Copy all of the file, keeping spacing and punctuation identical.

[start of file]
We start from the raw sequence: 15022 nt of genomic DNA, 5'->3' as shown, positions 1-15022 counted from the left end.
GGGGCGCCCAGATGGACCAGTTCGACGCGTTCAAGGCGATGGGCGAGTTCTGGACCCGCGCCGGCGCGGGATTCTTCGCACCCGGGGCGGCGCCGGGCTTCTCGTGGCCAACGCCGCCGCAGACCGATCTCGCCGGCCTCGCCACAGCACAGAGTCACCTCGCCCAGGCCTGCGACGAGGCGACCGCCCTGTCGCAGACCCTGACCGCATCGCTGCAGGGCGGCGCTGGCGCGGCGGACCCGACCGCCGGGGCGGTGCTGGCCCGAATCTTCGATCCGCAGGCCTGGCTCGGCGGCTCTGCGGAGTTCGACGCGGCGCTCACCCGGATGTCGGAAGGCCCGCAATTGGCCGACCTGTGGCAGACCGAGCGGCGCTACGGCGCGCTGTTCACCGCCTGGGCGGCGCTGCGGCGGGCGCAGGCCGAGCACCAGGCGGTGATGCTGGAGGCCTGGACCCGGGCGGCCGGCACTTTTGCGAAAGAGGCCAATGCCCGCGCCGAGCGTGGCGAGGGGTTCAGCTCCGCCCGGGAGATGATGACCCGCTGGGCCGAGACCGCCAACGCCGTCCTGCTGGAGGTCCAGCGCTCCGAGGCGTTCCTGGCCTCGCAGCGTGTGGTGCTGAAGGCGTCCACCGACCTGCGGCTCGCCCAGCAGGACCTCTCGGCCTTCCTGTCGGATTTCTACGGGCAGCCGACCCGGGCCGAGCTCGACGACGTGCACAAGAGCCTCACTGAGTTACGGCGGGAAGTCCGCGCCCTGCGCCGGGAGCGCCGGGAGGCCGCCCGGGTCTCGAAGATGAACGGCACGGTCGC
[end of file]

We start from the raw sequence: 15022 nt of genomic DNA, 5'->3' as shown, positions 1-15022 counted from the left end.
GGGGCGCCCAGATGGACCAGTTCGACGCGTTCAAGGCGATGGGCGAGTTCTGGACCCGCGCCGGCGCGGGATTCTTCGCACCCGGGGCGGCGCCGGGCTTCTCGTGGCCAACGCCGCCGCAGACCGATCTCGCCGGCCTCGCCACAGCACAGAGTCACCTCGCCCAGGCCTGCGACGAGGCGACCGCCCTGTCGCAGACCCTGACCGCATCGCTGCAGGGCGGCGCTGGCGCGGCGGACCCGACCGCCGGGGCGGTGCTGGCCCGAATCTTCGATCCGCAGGCCTGGCTCGGCGGCTCTGCGGAGTTCGACGCGGCGCTCACCCGGATGTCGGAAGGCCCGCAATTGGCCGACCTGTGGCAGACCGAGCGGCGCTACGGCGCGCTGTTCACCGCCTGGGCGGCGCTGCGGCGGGCGCAGGCCGAGCACCAGGCGGTGATGCTGGAGGCCTGGACCCGGGCGGCCGGCACTTTTGCGAAAGAGGCCAATGCCCGCGCCGAGCGTGGCGAGGGGTTCAGCTCCGCCCGGGAGATGATGACCCGCTGGGCCGAGACCGCCAACGCCGTCCTGCTGGAGGTCCAGCGCTCCGAGGCGTTCCTGGCCTCGCAGCGTGTGGTGCTGAAGGCGTCCACCGACCTGCGGCTCGCCCAGCAGGACCTCTCGGCCTTCCTGTCGGATTTCTACGGGCAGCCGACCCGGGCCGAGCTCGACGACGTGCACAAGAGCCTCACTGAGTTACGGCGGGAAGTCCGCGCCCTGCGCCGGGAGCGCCGGGAGGCCGCCCGGGTCTCGAAGATGAACGGCACGGTCGC